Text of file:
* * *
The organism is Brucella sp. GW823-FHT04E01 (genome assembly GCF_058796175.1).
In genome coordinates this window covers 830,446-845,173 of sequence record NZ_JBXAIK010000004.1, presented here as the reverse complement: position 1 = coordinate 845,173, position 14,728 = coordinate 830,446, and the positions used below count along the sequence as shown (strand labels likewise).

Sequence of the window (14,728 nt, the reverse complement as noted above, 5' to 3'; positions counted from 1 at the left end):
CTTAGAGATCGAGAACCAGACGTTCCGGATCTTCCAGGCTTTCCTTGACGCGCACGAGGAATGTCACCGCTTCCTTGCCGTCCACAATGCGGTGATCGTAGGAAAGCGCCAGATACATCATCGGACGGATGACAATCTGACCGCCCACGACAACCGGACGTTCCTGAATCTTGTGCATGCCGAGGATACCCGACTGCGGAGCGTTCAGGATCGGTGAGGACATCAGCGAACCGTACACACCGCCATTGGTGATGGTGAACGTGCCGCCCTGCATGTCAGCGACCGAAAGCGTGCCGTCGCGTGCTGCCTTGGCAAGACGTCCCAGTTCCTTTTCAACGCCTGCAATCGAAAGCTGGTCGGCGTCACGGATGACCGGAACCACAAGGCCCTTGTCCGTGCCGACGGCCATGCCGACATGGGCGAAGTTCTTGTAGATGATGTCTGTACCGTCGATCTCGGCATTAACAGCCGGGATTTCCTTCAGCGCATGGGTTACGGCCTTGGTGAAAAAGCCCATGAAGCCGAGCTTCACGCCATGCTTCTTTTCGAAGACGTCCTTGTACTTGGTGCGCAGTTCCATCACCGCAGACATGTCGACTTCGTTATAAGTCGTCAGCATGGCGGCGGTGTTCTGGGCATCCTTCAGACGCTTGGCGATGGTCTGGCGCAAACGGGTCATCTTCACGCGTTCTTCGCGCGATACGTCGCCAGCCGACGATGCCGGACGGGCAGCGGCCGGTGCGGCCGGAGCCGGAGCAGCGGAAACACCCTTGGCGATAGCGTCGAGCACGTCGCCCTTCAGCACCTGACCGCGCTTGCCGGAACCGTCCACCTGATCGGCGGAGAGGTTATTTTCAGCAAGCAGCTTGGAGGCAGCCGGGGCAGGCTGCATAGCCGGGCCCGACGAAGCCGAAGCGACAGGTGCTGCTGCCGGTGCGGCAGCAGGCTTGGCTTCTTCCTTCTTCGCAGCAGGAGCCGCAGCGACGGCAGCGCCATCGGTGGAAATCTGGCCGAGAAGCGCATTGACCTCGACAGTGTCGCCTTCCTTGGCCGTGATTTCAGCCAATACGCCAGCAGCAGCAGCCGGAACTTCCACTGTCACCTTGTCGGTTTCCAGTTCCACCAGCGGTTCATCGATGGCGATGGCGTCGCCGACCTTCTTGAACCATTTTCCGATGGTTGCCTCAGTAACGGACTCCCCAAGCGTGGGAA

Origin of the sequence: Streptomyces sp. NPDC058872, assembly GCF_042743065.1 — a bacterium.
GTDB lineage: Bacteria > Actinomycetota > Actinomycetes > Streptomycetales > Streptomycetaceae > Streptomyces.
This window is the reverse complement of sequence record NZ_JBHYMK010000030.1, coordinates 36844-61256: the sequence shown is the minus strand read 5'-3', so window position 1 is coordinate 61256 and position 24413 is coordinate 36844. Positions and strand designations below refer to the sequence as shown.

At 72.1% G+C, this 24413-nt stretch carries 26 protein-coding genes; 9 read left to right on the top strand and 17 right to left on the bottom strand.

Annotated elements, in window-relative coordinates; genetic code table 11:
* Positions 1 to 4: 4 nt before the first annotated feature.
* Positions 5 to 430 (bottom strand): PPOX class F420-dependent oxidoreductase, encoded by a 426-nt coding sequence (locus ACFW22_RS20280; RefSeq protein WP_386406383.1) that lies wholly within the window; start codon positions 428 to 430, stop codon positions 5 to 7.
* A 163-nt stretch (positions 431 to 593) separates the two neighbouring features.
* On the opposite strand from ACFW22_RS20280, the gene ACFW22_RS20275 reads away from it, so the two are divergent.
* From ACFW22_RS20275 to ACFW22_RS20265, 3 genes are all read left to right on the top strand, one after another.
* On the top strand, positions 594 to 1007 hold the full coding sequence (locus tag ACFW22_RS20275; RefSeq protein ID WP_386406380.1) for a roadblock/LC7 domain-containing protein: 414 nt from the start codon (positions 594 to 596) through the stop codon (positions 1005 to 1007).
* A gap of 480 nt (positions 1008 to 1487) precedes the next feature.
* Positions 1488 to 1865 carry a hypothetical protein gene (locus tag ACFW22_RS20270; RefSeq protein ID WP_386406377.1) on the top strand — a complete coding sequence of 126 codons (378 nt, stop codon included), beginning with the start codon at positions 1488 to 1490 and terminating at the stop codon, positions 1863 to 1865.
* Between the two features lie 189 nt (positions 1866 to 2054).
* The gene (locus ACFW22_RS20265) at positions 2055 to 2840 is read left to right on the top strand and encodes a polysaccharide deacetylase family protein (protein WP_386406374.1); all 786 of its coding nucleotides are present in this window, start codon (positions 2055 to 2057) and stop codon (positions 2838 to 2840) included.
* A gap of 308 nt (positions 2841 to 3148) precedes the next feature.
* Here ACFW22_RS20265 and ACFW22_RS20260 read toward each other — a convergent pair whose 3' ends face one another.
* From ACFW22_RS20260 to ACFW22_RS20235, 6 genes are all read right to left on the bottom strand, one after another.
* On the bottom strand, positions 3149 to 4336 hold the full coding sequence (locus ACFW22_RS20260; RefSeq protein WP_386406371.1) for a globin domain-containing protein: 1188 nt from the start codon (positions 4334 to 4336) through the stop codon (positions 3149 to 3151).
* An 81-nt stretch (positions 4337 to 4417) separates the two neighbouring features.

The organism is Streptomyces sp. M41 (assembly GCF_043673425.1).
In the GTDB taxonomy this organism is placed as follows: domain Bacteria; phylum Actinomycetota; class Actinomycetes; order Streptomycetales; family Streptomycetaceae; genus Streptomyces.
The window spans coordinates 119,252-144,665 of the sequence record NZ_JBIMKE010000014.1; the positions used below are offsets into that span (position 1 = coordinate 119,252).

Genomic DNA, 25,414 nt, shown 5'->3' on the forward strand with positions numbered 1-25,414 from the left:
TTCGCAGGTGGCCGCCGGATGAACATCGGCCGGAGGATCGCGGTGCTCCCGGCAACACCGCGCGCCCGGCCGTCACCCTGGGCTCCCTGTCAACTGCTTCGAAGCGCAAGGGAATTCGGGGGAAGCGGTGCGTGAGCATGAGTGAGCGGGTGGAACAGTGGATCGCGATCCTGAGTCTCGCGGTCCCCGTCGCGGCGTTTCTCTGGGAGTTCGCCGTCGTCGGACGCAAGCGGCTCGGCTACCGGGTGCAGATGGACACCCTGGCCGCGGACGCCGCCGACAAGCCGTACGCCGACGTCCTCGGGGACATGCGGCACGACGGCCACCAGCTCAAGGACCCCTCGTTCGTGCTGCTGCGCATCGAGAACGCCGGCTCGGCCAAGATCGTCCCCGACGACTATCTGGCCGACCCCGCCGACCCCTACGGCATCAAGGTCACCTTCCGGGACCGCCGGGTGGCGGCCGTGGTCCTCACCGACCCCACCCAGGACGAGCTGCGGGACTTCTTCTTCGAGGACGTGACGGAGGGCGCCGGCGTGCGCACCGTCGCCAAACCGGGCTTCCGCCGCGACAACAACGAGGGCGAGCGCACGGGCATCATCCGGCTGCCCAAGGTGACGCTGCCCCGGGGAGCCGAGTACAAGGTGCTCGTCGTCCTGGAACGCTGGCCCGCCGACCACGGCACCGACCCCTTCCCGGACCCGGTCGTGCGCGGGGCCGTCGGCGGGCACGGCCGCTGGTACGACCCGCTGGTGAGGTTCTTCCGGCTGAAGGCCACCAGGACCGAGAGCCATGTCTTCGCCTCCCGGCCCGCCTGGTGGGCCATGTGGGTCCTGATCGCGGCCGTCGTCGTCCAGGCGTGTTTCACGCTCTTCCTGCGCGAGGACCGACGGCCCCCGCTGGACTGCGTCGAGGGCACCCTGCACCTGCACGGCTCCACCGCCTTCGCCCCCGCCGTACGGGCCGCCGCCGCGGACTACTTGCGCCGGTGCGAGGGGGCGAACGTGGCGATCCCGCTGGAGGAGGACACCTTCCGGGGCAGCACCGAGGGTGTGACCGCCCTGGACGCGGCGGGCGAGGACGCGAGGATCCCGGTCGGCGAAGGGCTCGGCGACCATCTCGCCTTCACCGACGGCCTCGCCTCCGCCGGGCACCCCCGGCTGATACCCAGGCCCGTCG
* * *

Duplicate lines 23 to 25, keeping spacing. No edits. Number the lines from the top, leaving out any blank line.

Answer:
* On the bottom strand, positions 3149 to 4336 hold the full coding sequence (locus ACFW22_RS20260; RefSeq protein WP_386406371.1) for a globin domain-containing protein: 1188 nt from the start codon (positions 4334 to 4336) through the stop codon (positions 3149 to 3151).
* An 81-nt stretch (positions 4337 to 4417) separates the two neighbouring features.

The organism is Streptomyces sp. M41 (assembly GCF_043673425.1).